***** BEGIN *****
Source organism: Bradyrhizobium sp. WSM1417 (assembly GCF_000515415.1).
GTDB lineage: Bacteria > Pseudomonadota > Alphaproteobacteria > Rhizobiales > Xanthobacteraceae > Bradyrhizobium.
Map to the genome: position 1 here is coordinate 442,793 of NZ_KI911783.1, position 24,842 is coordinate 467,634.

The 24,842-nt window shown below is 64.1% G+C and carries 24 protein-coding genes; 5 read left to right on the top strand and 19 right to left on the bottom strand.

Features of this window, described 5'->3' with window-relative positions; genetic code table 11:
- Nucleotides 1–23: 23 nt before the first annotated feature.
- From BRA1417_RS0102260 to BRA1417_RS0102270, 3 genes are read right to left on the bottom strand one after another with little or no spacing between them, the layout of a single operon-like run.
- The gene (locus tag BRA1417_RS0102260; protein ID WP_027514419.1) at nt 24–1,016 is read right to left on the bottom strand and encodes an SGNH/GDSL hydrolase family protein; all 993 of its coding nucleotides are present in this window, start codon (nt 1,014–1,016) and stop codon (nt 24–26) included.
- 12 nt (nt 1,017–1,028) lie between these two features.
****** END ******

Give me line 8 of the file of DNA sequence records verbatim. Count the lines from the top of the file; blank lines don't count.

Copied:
- The gene (locus tag BRA1417_RS0102260; protein ID WP_027514419.1) at nt 24–1,016 is read right to left on the bottom strand and encodes an SGNH/GDSL hydrolase family protein; all 993 of its coding nucleotides are present in this window, start codon (nt 1,014–1,016) and stop codon (nt 24–26) included.